Windows 8 The Operating System No One Wants? (Part 1)

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Expert looks at Windows 8. What went wrong and can it be fixed?

It's fair to say that after the disappointment and criticism heaped on Windows Vista, its successor, Windows 7, managed to be one of the most widely loved operating Microsoft operating systems ever. It fixed the problems of Vista, added some flashy new ideas of its own, and generally performed in as rock-solid and speedy a manner as any version of Windows has ever managed to.

So it was perhaps a surprise when, faced with unusual levels of goodwill and consumer satisfaction around Windows 7, Microsoft decided to do a radical overhaul of the interface and release Windows 8 so soon after.

The reason for this unexpectedly rapid cycle quickly became apparent when people finally got a look at the new Windows 8 operating system. The overhauled interface, code-named 'Metro', was vastly different from any other Windows release thus far, designed to exercise greater synergy with the interfaces of other devices such as Windows Phone and the Xbox 360, all of which have moved to a similar tile-based Metro interface.

Windows 8

However, this approach seems to have backfired. For a variety of reasons, Windows 8 hasn't managed to build on the success of Windows 7. Instead, it's managed to squander it. Windows 8's lifespan has been characterized by poor critical response and slow user uptake. In response to this, Microsoft recently confirmed the existence of something code-named 'Windows Blue', a service-pack-style update, which will make a number of changes to Windows 8, and may even renumber it to Windows 8.1 in a move

the Financial Times described as "one of the most prominent admissions of failure for a new mass-market consumer product since Coca-Cola's New Coke fiasco nearly 30 years ago." Hardly a cause for celebration.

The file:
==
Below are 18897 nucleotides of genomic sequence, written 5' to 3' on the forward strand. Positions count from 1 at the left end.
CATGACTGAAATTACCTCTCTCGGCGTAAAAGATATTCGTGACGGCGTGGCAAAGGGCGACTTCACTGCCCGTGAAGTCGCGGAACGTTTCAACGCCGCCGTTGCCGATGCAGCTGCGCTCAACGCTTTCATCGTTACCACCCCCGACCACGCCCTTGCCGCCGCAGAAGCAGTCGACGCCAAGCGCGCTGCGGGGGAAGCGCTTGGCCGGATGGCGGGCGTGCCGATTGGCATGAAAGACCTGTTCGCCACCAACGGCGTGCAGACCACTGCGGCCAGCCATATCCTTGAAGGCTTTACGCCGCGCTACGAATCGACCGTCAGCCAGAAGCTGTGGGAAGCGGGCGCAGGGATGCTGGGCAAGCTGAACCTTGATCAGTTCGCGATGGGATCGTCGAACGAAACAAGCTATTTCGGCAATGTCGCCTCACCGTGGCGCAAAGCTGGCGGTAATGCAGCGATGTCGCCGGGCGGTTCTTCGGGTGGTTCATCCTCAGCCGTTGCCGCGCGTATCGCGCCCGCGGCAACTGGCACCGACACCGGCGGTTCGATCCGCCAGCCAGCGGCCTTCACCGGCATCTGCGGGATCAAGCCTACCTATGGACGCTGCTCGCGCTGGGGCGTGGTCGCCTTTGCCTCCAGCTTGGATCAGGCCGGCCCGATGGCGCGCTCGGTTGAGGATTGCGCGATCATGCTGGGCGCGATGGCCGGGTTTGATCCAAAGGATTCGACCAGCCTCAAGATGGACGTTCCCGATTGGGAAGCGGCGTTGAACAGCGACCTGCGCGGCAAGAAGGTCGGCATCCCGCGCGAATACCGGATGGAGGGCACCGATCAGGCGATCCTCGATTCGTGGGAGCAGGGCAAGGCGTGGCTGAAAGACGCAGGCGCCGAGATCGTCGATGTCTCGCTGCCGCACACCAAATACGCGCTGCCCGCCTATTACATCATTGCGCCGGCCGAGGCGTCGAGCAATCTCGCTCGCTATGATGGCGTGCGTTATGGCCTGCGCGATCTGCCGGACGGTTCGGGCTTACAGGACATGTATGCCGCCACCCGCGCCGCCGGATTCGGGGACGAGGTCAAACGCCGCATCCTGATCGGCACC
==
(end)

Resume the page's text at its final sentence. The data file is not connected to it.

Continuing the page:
The feeling that Windows 8 is a failure is backed up by statistics. Microsoft recently reported that it had reached 100 million licenses in the two quarters since its launch last year, but the numbers hide the more pertinent truth: almost 200 million new PCs were sold in the same period, and with Microsoft's 90% market share, that should mean a lot more than 100 million licenses. It shows that there are people actively declining a copy of the latest version of Windows, even though they essentially get it included in the price of the system.

A large chunk of those saying 'thanks, but no thanks' are in the enterprise sector. Enterprise (i.e. business) use represents half of the PC industry, but a recent TechRepublic poll reported that only 15% of IT professionals (of 4,000 asked) had deployed Windows 8, or even planned to deploy it. Such low numbers give the impression that Windows 8 isn't what companies want for their business, and that automatically alienates half of the potential customer-base.

But what's actually going on here? Is there something fundamentally wrong with Windows 8? Was it created in such a way that it was incapable of success? Or is it simply a matter of wrong place, wrong time? Perhaps more pertinently, does the Windows Blue update have the chance to make a difference?

In this article, we'll answer those questions and more as we consider whether Windows 8 is simply off to a slow start or whether it's destined to be remembered as the operating system no one wanted.

In this article, we'll answer those questions and more as we consider whether Windows 8 is simply off to a slow start or whether it's destined to be remembered as the operating system no one wanted